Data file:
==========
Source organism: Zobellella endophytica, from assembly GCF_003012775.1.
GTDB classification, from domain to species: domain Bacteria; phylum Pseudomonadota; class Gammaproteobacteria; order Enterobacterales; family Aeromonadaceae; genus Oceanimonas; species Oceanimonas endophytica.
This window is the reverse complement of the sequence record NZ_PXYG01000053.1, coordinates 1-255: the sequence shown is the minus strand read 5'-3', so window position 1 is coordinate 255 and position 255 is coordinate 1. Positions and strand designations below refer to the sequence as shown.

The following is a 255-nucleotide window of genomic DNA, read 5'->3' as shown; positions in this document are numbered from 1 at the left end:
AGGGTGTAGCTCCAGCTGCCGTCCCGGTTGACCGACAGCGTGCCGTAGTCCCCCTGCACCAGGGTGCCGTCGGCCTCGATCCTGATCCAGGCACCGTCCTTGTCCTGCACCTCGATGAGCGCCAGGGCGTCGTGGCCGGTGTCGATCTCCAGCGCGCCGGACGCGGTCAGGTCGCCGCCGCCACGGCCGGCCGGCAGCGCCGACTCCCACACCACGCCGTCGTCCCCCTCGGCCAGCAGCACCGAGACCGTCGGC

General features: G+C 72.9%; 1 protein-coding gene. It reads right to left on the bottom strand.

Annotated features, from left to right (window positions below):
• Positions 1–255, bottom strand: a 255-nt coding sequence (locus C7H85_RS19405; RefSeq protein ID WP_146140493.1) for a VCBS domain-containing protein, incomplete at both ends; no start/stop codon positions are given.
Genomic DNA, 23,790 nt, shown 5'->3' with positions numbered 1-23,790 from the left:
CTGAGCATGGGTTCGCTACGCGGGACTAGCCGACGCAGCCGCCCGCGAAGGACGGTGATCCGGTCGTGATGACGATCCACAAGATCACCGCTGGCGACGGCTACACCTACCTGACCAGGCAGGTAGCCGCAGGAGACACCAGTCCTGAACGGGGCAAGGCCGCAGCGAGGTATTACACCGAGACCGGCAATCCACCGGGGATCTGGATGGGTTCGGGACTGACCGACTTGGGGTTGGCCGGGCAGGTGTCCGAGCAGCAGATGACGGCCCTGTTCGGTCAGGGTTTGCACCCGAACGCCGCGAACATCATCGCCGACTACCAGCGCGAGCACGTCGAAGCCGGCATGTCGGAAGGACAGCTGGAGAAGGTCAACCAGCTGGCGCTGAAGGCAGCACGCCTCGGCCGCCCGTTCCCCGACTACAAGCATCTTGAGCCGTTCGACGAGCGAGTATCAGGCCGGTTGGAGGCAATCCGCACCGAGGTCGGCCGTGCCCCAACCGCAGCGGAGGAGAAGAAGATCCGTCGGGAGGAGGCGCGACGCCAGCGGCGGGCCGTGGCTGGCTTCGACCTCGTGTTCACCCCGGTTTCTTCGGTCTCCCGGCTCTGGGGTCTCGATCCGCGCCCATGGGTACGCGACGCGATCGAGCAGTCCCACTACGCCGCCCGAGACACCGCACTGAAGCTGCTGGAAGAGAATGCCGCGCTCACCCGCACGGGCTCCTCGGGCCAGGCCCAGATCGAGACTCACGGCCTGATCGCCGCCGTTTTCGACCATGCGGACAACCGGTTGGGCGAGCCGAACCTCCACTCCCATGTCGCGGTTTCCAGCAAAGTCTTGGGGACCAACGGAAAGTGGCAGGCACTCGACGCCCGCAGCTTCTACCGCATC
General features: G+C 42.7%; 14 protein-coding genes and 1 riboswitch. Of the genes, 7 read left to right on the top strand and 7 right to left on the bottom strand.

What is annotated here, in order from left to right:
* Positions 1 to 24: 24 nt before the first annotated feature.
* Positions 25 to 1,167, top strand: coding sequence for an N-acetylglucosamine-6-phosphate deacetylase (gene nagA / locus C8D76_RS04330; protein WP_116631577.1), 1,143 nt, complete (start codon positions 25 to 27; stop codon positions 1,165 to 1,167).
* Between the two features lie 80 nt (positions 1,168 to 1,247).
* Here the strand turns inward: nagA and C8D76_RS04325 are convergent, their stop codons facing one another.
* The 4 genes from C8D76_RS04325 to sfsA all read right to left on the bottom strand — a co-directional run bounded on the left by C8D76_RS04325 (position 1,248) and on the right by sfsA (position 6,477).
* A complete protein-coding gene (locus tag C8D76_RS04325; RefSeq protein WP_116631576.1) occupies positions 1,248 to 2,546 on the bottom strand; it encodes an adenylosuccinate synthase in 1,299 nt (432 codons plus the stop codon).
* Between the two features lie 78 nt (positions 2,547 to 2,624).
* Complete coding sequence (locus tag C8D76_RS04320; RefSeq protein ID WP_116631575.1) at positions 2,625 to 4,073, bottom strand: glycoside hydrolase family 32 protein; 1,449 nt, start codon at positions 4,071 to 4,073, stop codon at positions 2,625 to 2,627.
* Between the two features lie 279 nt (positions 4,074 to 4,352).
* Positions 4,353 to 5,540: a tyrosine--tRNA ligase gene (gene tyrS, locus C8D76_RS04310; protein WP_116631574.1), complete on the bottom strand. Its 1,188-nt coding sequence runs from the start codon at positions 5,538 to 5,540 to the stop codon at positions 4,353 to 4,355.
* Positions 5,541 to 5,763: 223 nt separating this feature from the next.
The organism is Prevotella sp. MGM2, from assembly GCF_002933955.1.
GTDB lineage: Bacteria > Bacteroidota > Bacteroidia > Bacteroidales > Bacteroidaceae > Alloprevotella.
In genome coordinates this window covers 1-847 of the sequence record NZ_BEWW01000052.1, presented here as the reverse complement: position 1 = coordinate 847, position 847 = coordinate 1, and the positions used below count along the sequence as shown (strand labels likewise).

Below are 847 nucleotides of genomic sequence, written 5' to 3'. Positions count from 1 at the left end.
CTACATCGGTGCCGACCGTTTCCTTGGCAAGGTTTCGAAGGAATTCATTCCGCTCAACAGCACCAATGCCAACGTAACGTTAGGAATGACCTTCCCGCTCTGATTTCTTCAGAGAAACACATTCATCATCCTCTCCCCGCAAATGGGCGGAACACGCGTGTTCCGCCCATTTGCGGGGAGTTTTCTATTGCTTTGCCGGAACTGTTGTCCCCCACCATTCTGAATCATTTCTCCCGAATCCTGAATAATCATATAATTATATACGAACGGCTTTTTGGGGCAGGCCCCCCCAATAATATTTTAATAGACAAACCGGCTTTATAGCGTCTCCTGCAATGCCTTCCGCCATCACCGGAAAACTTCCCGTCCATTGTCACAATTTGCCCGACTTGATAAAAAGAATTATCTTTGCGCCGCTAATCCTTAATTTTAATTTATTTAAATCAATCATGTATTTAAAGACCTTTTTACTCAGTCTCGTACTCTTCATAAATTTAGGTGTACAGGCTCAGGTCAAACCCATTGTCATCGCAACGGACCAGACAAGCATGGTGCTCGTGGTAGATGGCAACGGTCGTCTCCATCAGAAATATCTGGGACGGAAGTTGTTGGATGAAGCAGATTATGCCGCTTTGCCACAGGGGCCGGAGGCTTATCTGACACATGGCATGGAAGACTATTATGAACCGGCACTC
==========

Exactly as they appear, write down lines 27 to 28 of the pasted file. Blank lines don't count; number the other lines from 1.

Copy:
Below are 847 nucleotides of genomic sequence, written 5' to 3'. Positions count from 1 at the left end.
CTACATCGGTGCCGACCGTTTCCTTGGCAAGGTTTCGAAGGAATTCATTCCGCTCAACAGCACCAATGCCAACGTAACGTTAGGAATGACCTTCCCGCTCTGATTTCTTCAGAGAAACACATTCATCATCCTCTCCCCGCAAATGGGCGGAACACGCGTGTTCCGCCCATTTGCGGGGAGTTTTCTATTGCTTTGCCGGAACTGTTGTCCCCCACCATTCTGAATCATTTCTCCCGAATCCTGAATAATCATATAATTATATACGAACGGCTTTTTGGGGCAGGCCCCCCCAATAATATTTTAATAGACAAACCGGCTTTATAGCGTCTCCTGCAATGCCTTCCGCCATCACCGGAAAACTTCCCGTCCATTGTCACAATTTGCCCGACTTGATAAAAAGAATTATCTTTGCGCCGCTAATCCTTAATTTTAATTTATTTAAATCAATCATGTATTTAAAGACCTTTTTACTCAGTCTCGTACTCTTCATAAATTTAGGTGTACAGGCTCAGGTCAAACCCATTGTCATCGCAACGGACCAGACAAGCATGGTGCTCGTGGTAGATGGCAACGGTCGTCTCCATCAGAAATATCTGGGACGGAAGTTGTTGGATGAAGCAGATTATGCCGCTTTGCCACAGGGGCCGGAGGCTTATCTGACACATGGCATGGAAGACTATTATGAACCGGCACTC